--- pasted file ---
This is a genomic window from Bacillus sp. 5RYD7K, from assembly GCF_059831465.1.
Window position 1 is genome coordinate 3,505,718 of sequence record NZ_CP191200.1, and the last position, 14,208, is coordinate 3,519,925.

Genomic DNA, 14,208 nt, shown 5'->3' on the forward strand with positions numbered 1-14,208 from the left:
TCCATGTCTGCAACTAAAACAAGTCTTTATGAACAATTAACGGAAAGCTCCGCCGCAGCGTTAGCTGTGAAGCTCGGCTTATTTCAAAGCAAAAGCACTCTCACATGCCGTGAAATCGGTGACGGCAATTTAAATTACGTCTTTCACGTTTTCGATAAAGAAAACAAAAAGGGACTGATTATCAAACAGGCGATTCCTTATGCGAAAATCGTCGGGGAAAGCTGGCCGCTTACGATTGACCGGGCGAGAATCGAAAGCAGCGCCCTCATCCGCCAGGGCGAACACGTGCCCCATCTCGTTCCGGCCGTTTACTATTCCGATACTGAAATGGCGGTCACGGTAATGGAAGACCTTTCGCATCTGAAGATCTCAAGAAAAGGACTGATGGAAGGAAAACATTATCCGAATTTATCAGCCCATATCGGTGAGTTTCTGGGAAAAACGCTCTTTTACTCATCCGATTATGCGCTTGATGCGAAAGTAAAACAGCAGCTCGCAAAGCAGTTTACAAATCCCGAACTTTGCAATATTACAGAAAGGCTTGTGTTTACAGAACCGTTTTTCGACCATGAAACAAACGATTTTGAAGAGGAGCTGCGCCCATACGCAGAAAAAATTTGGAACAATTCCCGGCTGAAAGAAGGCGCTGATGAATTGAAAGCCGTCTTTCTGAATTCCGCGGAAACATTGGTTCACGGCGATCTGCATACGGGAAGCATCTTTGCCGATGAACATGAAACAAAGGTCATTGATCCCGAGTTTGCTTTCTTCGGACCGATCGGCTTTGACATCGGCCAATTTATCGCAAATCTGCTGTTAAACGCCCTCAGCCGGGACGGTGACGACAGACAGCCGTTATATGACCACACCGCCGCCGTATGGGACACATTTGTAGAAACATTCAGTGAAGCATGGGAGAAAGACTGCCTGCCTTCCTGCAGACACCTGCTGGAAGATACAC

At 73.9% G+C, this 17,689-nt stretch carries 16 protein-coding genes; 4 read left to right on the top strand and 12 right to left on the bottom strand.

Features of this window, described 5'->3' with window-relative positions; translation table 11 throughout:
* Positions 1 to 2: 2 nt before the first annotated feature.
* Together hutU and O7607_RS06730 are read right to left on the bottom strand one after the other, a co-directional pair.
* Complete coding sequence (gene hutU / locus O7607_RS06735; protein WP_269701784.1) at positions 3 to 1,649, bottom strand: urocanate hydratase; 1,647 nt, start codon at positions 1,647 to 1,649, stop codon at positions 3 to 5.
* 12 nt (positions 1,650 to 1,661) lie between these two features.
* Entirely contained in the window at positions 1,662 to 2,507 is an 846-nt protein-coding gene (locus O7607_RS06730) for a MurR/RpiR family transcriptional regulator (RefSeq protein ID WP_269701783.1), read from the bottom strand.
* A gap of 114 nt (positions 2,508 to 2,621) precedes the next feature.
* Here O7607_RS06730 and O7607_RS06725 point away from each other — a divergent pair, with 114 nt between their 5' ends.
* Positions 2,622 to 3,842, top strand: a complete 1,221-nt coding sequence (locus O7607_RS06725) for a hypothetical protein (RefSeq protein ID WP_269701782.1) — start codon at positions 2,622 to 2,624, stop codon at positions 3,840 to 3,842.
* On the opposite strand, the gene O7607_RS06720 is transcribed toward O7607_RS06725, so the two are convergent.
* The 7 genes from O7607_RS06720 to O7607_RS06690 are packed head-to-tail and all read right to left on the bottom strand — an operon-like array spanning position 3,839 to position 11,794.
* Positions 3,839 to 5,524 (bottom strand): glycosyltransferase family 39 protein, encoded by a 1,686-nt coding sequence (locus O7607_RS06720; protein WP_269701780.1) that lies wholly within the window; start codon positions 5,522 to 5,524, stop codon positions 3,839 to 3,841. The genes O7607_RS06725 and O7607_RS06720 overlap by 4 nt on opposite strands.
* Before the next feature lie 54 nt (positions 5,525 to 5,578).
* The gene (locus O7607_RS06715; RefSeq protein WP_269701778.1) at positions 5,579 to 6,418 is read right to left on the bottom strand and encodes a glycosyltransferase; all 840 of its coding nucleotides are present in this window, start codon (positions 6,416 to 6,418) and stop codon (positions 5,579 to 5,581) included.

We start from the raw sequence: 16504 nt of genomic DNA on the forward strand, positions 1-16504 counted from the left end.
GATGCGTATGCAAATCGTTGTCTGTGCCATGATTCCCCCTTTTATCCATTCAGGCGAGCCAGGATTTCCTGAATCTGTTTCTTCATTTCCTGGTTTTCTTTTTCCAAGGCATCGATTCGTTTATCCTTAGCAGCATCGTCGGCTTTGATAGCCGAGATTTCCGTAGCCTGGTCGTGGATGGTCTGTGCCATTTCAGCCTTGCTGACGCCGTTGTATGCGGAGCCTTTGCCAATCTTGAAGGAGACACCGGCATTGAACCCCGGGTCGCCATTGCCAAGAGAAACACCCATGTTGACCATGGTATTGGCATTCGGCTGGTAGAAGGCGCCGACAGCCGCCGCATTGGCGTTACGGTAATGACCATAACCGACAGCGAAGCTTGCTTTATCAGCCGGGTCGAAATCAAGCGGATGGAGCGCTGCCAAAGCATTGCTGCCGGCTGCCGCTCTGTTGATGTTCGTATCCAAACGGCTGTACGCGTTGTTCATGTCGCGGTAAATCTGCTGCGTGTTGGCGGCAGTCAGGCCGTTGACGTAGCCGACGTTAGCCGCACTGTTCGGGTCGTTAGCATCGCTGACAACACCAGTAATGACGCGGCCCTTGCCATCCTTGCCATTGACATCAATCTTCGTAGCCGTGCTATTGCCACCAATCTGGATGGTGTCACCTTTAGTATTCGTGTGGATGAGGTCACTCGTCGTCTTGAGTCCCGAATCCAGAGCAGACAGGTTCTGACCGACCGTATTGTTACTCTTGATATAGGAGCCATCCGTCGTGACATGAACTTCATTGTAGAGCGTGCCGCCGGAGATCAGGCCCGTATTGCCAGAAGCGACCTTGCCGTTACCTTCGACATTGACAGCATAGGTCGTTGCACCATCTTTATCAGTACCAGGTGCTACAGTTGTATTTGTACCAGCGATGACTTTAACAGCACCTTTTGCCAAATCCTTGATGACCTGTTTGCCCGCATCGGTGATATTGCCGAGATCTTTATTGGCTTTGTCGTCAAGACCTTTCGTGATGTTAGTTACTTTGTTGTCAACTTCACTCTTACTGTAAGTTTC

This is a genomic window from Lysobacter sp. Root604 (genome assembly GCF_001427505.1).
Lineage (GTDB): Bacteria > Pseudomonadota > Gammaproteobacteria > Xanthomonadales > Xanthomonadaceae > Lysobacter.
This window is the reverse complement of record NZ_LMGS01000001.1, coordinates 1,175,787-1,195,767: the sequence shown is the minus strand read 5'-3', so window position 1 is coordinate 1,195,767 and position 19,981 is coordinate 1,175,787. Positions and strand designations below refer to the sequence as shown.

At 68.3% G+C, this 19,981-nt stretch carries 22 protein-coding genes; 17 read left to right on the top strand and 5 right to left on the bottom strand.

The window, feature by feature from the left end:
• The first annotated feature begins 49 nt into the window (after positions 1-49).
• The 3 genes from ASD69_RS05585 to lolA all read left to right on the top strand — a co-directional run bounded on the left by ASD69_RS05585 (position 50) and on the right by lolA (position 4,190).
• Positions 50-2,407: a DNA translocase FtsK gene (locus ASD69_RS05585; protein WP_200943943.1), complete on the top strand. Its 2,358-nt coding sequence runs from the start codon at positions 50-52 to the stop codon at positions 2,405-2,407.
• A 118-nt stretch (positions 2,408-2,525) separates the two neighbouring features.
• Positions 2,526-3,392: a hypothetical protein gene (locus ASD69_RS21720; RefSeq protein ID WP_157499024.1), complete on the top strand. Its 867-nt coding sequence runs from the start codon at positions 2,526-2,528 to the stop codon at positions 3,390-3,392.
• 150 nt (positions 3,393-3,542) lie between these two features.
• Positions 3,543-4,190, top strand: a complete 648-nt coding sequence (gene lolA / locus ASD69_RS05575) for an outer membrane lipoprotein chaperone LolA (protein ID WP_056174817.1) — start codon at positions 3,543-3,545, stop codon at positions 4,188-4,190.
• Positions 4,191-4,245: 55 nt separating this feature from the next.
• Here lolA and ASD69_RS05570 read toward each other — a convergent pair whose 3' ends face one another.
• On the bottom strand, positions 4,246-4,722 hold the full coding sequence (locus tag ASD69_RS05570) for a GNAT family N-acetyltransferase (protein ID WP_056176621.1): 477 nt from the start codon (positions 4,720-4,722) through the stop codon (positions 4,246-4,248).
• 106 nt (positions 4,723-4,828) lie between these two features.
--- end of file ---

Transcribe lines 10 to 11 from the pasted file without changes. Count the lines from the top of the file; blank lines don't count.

* 12 nt (positions 1,650 to 1,661) lie between these two features.
* Entirely contained in the window at positions 1,662 to 2,507 is an 846-nt protein-coding gene (locus O7607_RS06730) for a MurR/RpiR family transcriptional regulator (RefSeq protein ID WP_269701783.1), read from the bottom strand.